Document Type : Research Paper
Assistant Professor, Department of Law and Political Science, Shahid Chamran University of Ahvaz, Iran
Assistant Professor., Department of Law and Political Science, Shahid Chamran University of Ahvaz, Iran
There is no doubt nowadays about the attractiveness of democracy as an accepted model of government, and concurrently there is an awareness of its shortcomings and drawbacks. Consequently, many scholars including political philosophers are trying to use different approaches in order to develop proper and more efficient models of democracy. From a post-structuralist point of view, Habermas, Laclau, and Mouffe seek to provide models of democratic politics and government that are more successful in establishing a good democratic order. Considering the conflictive and clashing political and social interests, ideas, and tendencies, it is not an easy task to address the inadequacies of previous models of democracy. By comparing Jürgen Habermas's deliberative theory with the agonistic democratic approach of Laclau and Mouffe, the authors’ objective is to study the two models of democracy proposed by these three thinkers, and find suitable answer to the following key research question: Which of these two post-Marxist theories has more democratic and realistic possibilities? They use qualitative content analysis of written texts to examine the two models of democracy in dealing with the pluralism of values and sources of political and social power. The strengths and weaknesses of each of the two theories are explained, and the democratic possibilities, specifically in terms of the underlying factors of feasibility and achievement are discussed.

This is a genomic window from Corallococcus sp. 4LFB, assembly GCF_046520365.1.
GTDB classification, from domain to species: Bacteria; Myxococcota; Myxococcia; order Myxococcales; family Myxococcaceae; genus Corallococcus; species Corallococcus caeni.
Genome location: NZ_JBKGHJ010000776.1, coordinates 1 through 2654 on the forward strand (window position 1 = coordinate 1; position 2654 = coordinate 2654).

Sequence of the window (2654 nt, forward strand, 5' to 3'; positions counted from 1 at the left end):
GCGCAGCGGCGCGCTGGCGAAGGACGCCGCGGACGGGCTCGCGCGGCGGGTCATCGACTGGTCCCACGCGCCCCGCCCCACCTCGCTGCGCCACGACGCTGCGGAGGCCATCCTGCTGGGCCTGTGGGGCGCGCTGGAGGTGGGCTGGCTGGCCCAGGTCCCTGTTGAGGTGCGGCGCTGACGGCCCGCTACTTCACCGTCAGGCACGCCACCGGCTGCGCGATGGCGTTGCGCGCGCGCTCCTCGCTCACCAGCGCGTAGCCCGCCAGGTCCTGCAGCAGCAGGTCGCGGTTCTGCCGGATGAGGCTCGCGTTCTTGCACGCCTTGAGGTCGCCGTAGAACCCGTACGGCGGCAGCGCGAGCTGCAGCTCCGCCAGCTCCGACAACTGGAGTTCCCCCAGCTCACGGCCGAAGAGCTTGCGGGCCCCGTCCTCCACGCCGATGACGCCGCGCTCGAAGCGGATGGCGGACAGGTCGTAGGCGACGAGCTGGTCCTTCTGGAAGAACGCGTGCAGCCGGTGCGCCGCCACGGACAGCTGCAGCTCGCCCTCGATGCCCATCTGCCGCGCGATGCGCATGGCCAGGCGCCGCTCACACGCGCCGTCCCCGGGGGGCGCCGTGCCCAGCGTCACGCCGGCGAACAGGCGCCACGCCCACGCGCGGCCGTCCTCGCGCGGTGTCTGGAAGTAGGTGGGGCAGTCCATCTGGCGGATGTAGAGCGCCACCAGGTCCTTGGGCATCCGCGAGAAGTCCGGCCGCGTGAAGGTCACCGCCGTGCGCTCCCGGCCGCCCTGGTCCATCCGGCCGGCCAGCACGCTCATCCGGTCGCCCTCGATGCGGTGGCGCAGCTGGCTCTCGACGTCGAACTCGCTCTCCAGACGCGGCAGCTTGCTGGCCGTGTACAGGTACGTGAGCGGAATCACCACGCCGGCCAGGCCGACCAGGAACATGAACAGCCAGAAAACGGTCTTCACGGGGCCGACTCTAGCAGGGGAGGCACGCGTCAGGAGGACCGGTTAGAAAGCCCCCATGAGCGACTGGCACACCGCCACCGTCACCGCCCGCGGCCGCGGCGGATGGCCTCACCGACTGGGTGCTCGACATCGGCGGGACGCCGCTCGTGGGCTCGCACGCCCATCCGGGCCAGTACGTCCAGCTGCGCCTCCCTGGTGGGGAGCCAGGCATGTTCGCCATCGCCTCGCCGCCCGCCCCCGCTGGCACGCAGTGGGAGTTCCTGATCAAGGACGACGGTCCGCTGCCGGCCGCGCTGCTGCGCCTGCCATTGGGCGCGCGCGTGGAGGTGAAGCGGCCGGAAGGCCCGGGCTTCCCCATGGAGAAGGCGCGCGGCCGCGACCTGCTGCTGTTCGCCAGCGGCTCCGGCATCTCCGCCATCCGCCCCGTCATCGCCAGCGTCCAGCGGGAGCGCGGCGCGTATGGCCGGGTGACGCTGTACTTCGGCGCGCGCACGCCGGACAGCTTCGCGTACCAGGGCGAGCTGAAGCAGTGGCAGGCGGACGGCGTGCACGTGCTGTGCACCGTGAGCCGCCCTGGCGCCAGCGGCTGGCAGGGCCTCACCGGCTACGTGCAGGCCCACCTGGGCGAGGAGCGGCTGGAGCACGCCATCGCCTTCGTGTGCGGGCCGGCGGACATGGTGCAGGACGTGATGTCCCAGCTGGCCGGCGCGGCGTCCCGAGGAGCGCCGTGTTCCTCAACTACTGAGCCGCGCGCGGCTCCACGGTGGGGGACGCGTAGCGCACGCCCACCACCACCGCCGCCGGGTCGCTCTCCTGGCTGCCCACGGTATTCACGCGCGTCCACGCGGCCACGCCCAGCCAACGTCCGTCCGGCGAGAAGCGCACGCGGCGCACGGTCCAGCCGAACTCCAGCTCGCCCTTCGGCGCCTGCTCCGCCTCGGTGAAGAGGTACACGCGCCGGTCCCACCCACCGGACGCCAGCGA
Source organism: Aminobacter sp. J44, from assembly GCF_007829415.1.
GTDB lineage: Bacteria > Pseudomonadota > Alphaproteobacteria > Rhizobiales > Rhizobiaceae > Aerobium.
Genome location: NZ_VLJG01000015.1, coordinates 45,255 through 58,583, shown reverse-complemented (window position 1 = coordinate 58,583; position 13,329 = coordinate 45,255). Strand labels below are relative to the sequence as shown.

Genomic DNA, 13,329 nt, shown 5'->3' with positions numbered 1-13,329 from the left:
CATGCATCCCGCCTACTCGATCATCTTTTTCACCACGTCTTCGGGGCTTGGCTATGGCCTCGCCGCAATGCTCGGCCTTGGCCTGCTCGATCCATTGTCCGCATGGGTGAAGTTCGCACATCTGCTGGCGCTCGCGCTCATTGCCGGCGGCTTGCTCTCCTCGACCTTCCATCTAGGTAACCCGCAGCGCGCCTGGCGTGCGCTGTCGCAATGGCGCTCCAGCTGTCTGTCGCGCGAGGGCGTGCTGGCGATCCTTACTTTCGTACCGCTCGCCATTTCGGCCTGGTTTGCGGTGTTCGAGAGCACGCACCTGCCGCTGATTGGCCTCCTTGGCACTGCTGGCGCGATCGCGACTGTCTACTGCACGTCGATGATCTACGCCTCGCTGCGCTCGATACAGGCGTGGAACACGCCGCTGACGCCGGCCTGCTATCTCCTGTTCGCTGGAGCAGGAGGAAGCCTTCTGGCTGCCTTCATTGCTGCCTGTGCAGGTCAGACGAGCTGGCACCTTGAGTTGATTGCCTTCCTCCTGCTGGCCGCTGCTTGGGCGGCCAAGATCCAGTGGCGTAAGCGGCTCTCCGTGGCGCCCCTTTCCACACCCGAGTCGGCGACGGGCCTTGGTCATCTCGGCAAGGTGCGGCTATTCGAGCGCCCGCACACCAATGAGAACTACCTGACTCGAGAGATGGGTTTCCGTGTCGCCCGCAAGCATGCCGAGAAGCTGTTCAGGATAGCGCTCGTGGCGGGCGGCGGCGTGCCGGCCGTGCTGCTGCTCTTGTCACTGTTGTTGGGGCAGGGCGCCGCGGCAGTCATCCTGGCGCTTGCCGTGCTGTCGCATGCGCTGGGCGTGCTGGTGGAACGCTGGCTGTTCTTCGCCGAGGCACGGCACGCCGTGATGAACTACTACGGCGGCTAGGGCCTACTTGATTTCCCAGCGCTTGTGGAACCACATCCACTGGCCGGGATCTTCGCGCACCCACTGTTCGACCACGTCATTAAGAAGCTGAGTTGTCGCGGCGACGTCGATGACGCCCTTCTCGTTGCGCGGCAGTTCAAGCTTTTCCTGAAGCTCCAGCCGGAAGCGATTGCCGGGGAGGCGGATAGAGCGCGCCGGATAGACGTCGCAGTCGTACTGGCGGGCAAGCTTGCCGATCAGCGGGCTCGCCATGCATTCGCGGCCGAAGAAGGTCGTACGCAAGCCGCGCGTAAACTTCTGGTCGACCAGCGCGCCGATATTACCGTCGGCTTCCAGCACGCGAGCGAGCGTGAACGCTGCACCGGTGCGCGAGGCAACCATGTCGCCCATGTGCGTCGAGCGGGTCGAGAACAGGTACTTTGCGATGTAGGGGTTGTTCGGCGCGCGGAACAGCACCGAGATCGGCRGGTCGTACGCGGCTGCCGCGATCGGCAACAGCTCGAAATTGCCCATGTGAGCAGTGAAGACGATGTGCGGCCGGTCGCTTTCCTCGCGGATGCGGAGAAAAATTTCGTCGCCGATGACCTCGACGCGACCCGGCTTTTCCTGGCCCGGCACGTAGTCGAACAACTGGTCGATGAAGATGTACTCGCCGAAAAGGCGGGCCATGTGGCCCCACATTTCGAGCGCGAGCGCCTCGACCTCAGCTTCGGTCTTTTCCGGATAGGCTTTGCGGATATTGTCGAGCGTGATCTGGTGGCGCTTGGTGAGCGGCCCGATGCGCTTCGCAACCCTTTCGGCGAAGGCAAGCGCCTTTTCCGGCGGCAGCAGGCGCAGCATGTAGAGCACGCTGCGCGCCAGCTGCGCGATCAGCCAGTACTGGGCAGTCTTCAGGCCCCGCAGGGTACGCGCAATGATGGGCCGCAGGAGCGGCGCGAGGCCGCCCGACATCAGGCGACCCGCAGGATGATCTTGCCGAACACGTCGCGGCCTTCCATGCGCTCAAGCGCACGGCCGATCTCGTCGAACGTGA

The conclusion is that Habermas post-structuralist theory of deliberative democracy will not be able to pave the way for inclusive, adequate and long-lasting democratic rule by bridging the gap between opposing views and interests of a plurality of groups in the social sphere, and overcoming power struggles and conflict of interests through deliberation. In contrast, Laclau and Mouffe's model of democracy is based on the acceptance of dissent and antagonisms, and the idea that oppressive power relations in the societies must be challenged through agonistic contestation. The authors argue that Laclau and Mouffe's model of democracy is more realistic than Habermasian model due to its emphasis on the impossibility of ignoring or removing power struggles, hegemony, antagonisms and conflicts from the society. By recognizing the relations of power in societies and the need to change them, it is more effective for establishing a proper political order.